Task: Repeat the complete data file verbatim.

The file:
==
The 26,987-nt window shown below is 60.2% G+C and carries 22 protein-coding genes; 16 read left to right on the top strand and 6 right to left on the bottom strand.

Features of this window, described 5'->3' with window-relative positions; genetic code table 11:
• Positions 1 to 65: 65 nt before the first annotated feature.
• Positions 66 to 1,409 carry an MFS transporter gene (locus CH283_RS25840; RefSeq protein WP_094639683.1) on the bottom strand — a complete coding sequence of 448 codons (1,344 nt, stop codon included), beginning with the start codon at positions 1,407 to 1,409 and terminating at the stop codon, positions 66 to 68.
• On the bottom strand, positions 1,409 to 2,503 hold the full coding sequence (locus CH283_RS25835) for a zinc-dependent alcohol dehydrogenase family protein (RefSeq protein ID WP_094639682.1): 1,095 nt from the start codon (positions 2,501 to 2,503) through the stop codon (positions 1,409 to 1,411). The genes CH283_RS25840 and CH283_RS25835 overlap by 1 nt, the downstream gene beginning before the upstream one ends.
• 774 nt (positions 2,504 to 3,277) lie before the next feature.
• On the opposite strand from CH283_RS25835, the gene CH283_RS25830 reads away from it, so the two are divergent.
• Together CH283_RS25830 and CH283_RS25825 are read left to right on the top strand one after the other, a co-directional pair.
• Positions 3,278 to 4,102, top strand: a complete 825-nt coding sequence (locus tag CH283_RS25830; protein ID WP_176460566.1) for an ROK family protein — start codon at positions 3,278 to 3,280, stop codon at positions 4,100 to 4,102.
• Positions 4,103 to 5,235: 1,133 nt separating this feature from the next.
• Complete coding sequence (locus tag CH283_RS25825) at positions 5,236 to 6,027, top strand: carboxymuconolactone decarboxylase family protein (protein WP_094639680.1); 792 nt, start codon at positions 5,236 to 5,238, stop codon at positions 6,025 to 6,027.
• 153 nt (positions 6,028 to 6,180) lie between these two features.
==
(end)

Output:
The 26,987-nt window shown below is 60.2% G+C and carries 22 protein-coding genes; 16 read left to right on the top strand and 6 right to left on the bottom strand.

Features of this window, described 5'->3' with window-relative positions; genetic code table 11:
• Positions 1 to 65: 65 nt before the first annotated feature.
• Positions 66 to 1,409 carry an MFS transporter gene (locus CH283_RS25840; RefSeq protein WP_094639683.1) on the bottom strand — a complete coding sequence of 448 codons (1,344 nt, stop codon included), beginning with the start codon at positions 1,407 to 1,409 and terminating at the stop codon, positions 66 to 68.
• On the bottom strand, positions 1,409 to 2,503 hold the full coding sequence (locus CH283_RS25835) for a zinc-dependent alcohol dehydrogenase family protein (RefSeq protein ID WP_094639682.1): 1,095 nt from the start codon (positions 2,501 to 2,503) through the stop codon (positions 1,409 to 1,411). The genes CH283_RS25840 and CH283_RS25835 overlap by 1 nt, the downstream gene beginning before the upstream one ends.
• 774 nt (positions 2,504 to 3,277) lie before the next feature.
• On the opposite strand from CH283_RS25835, the gene CH283_RS25830 reads away from it, so the two are divergent.
• Together CH283_RS25830 and CH283_RS25825 are read left to right on the top strand one after the other, a co-directional pair.
• Positions 3,278 to 4,102, top strand: a complete 825-nt coding sequence (locus tag CH283_RS25830; protein ID WP_176460566.1) for an ROK family protein — start codon at positions 3,278 to 3,280, stop codon at positions 4,100 to 4,102.
• Positions 4,103 to 5,235: 1,133 nt separating this feature from the next.
• Complete coding sequence (locus tag CH283_RS25825) at positions 5,236 to 6,027, top strand: carboxymuconolactone decarboxylase family protein (protein WP_094639680.1); 792 nt, start codon at positions 5,236 to 5,238, stop codon at positions 6,025 to 6,027.
• 153 nt (positions 6,028 to 6,180) lie between these two features.